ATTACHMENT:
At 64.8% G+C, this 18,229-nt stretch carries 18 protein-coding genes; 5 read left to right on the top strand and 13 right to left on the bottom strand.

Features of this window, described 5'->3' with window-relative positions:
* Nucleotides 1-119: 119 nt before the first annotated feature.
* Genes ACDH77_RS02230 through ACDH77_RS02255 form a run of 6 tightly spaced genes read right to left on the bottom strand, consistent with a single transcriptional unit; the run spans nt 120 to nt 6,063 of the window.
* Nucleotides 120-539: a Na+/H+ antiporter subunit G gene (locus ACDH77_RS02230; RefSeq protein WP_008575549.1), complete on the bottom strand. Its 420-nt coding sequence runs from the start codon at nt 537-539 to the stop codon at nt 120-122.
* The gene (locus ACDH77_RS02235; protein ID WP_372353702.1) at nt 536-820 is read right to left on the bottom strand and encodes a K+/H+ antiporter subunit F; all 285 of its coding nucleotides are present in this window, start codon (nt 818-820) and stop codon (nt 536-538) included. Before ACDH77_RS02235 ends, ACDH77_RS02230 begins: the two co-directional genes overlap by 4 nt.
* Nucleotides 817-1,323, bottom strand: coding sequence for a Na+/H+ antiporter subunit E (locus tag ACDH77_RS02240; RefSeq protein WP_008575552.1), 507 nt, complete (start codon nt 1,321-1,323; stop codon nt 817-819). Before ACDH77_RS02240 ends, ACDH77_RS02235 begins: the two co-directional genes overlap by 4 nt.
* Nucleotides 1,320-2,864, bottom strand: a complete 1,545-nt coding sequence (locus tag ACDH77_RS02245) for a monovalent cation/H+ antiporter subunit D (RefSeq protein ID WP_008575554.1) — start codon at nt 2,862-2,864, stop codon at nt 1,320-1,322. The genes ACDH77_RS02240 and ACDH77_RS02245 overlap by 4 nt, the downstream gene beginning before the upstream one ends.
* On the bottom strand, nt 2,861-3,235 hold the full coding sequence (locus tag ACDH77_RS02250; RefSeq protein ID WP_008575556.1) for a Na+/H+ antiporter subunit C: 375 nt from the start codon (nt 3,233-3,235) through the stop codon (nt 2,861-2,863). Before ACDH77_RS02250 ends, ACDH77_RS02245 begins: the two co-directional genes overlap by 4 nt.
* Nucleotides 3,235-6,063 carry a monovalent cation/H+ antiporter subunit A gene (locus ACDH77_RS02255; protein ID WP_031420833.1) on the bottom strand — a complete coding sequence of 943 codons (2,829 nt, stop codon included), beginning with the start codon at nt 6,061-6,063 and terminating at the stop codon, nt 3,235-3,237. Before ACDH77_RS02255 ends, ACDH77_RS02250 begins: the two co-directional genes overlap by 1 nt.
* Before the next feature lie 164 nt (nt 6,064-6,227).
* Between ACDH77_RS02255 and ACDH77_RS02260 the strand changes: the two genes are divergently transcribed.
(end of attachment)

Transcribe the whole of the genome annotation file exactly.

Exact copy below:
At 64.8% G+C, this 18,229-nt stretch carries 18 protein-coding genes; 5 read left to right on the top strand and 13 right to left on the bottom strand.

Features of this window, described 5'->3' with window-relative positions:
* Nucleotides 1-119: 119 nt before the first annotated feature.
* Genes ACDH77_RS02230 through ACDH77_RS02255 form a run of 6 tightly spaced genes read right to left on the bottom strand, consistent with a single transcriptional unit; the run spans nt 120 to nt 6,063 of the window.
* Nucleotides 120-539: a Na+/H+ antiporter subunit G gene (locus ACDH77_RS02230; RefSeq protein WP_008575549.1), complete on the bottom strand. Its 420-nt coding sequence runs from the start codon at nt 537-539 to the stop codon at nt 120-122.
* The gene (locus ACDH77_RS02235; protein ID WP_372353702.1) at nt 536-820 is read right to left on the bottom strand and encodes a K+/H+ antiporter subunit F; all 285 of its coding nucleotides are present in this window, start codon (nt 818-820) and stop codon (nt 536-538) included. Before ACDH77_RS02235 ends, ACDH77_RS02230 begins: the two co-directional genes overlap by 4 nt.
* Nucleotides 817-1,323, bottom strand: coding sequence for a Na+/H+ antiporter subunit E (locus tag ACDH77_RS02240; RefSeq protein WP_008575552.1), 507 nt, complete (start codon nt 1,321-1,323; stop codon nt 817-819). Before ACDH77_RS02240 ends, ACDH77_RS02235 begins: the two co-directional genes overlap by 4 nt.
* Nucleotides 1,320-2,864, bottom strand: a complete 1,545-nt coding sequence (locus tag ACDH77_RS02245) for a monovalent cation/H+ antiporter subunit D (RefSeq protein ID WP_008575554.1) — start codon at nt 2,862-2,864, stop codon at nt 1,320-1,322. The genes ACDH77_RS02240 and ACDH77_RS02245 overlap by 4 nt, the downstream gene beginning before the upstream one ends.
* On the bottom strand, nt 2,861-3,235 hold the full coding sequence (locus tag ACDH77_RS02250; RefSeq protein ID WP_008575556.1) for a Na+/H+ antiporter subunit C: 375 nt from the start codon (nt 3,233-3,235) through the stop codon (nt 2,861-2,863). Before ACDH77_RS02250 ends, ACDH77_RS02245 begins: the two co-directional genes overlap by 4 nt.
* Nucleotides 3,235-6,063 carry a monovalent cation/H+ antiporter subunit A gene (locus ACDH77_RS02255; protein ID WP_031420833.1) on the bottom strand — a complete coding sequence of 943 codons (2,829 nt, stop codon included), beginning with the start codon at nt 6,061-6,063 and terminating at the stop codon, nt 3,235-3,237. Before ACDH77_RS02255 ends, ACDH77_RS02250 begins: the two co-directional genes overlap by 1 nt.
* Before the next feature lie 164 nt (nt 6,064-6,227).
* Between ACDH77_RS02255 and ACDH77_RS02260 the strand changes: the two genes are divergently transcribed.